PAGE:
Eating Healthy and Healthy Teeth

By Faith McGee

Eating Healthy and Healthy Teeth

Healthy food and snacks are an essential step to healthy teeth and gums. Avoid sugars and sticky foods and take vitamin supplements, if necessary, to avert many dental problems.

By Faith McGee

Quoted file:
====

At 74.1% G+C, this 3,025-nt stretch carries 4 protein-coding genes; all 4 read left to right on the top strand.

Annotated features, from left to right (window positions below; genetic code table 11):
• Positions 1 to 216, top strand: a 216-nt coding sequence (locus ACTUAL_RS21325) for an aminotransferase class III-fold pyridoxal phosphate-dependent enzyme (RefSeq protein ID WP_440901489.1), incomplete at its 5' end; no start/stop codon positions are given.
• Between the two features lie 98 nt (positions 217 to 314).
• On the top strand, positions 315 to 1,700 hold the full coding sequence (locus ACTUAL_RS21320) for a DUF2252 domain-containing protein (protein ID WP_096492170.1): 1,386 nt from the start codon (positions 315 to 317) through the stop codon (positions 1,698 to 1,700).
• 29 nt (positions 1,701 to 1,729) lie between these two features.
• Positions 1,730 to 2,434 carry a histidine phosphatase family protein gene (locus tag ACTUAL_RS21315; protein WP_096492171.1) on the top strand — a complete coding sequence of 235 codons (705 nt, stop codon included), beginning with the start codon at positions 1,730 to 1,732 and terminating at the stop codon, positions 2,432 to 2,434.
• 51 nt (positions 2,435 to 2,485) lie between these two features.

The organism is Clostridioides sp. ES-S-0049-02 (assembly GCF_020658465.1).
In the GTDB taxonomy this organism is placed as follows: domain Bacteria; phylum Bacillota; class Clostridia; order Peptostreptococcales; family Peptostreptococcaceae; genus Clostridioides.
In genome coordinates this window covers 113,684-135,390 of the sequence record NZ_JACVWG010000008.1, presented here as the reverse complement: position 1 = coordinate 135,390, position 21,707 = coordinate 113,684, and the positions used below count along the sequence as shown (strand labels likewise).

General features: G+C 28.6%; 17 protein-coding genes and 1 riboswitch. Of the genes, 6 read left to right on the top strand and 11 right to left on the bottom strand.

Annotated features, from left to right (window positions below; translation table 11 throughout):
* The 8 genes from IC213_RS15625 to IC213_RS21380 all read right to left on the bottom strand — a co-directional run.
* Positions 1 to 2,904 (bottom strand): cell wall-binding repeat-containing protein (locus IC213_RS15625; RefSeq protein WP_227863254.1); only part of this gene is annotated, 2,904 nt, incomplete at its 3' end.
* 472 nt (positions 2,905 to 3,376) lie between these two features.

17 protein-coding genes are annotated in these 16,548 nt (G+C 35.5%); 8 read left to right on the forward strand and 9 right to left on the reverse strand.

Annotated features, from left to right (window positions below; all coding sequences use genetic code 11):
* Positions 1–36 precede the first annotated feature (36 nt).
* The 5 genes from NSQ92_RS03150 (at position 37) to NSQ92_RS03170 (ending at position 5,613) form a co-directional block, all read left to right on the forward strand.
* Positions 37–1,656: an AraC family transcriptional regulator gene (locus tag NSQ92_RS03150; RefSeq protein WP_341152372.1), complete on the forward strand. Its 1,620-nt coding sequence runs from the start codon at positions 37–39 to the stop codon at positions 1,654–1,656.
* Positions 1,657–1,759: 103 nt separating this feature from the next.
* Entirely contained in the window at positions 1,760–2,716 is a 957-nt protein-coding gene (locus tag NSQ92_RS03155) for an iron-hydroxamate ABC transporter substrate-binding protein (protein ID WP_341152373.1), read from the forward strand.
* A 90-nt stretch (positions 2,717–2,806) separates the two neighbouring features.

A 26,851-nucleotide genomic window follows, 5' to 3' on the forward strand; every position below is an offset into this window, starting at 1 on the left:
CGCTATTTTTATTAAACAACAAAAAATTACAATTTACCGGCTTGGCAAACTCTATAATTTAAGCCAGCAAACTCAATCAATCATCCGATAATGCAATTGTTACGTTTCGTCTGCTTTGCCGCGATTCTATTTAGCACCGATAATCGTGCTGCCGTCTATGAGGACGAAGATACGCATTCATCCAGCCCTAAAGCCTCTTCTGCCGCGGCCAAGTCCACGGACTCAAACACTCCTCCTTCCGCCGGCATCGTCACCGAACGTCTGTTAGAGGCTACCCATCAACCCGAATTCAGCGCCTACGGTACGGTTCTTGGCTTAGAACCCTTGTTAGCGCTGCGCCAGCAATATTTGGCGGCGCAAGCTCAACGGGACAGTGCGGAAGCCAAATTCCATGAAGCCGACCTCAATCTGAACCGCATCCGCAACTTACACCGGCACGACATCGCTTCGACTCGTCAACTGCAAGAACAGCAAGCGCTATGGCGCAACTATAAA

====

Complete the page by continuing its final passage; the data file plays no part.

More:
OverviewHealthy teeth are usually a symptom of a well-tended body. A host of medical problems can arise, such as coronary disease and immune problems, from poor dental hygiene. Through a nutritious diet, an individual can ensure the longevity of the teeth and overall well-being.Tooth DecayTooth decay can occur through a diet of sugary foods. When plaque accumulates on the teeth, the bacteria continues to thrive off of the sugar you consume. Slowly the plaque produces an acid, which eats away at tooth enamel and results in a cavity. Eventually, the plaque will irritate the gums and cause gum disease. As gums pull away from the teeth, pockets form, which can fill with pus. This disease is one of the main reasons people lose teeth. Proper brushing and flossing will not alleviate all the symptoms of tooth decay. While most foods do contain some sugar, there are many foods you can avoid for healthy teeth.Refined CarbohydratesAlthough grains are part of the food pyramid, it is suggested to limit wheat that has been milled. Through the process of manufacturing flour, nutrients such as fiber, vitamin B and iron are removed. Suggested carbohydrates to avoid are pasta, crackers, chips, white bread and pastries. Substitute those foods with whole grains such as wheat bread, whole wheat pasta, buckwheat, oats and wheat germ.Chewy FoodsWhen the mouth does not produce enough saliva to wash bacteria from the teeth, plaque often results. Honey, raisins, caramel apples, taffy and jelly beans are regular culprits of tooth decay.GumGum is often used to relieve bad breath and suppress appetites, but gum is the perfect food for causing dental problems. It is best to chew a sugar-free gum or even to incorporate the herb mint into your diet. Sprinkle a few sprigs into water for a refreshing minty aftertaste. Mint has also been known to alleviate bloating and aid in digestion.BeveragesMany beverages can be linked to gum disease and tooth decay. Carbonated sodas are filled with sugar and contain phosphorus acid, which can etch tooth enamel. Even diet sodas have carbonation that will have similar effects. Also, fruit and vegetable juices are high in sugar and citric acid. It might surprise some health-conscience people that their daily smoothie might be sending them to the dentist. Be sure to watch out for sports drinks. Their pH balance is comparable to carbonated sodas and could be the source of your plaque buildup.SugarIf you spent a day reading ingredient labels, you would be shocked at the products that contain sugar. Most people know cookies and candy are made up of sugar, but how many people know that sugar is often the second ingredient in condiments and sauces? Spaghetti sauce and ketchup are two of the worst offenders. Others include cranberry sauce, salad dressing, granola, trail mix, many frozen foods, Chinese food and energy bars. Stick with meals that have lots of raw vegetables and fruits. Refrain from eating processed food or fast food. You will not only reduce your risk for diabetes, lose weight, and feel better, but have healthier teeth.Vegetarians and VegansMany vegetarians and vegans are deficient in important nutrients and vitamins. This gives plaque even more ammunition to attack teeth. Ask your doctor about the supplements you need. Common vegetation vitamins consist of calcium, vitamin B12 and vitamin D. Consistently, brush and floss, make check-up appointments with your dentist, and get your teeth cleaned. It’s always less expensive and less painful in the long run to get your teeth cleaned regularly. By keeping an eye on what you eat, you are more likely to enter old age with all of your teethResourcesreferenceDental HealthreferenceMedical Problems from Bad Teeth

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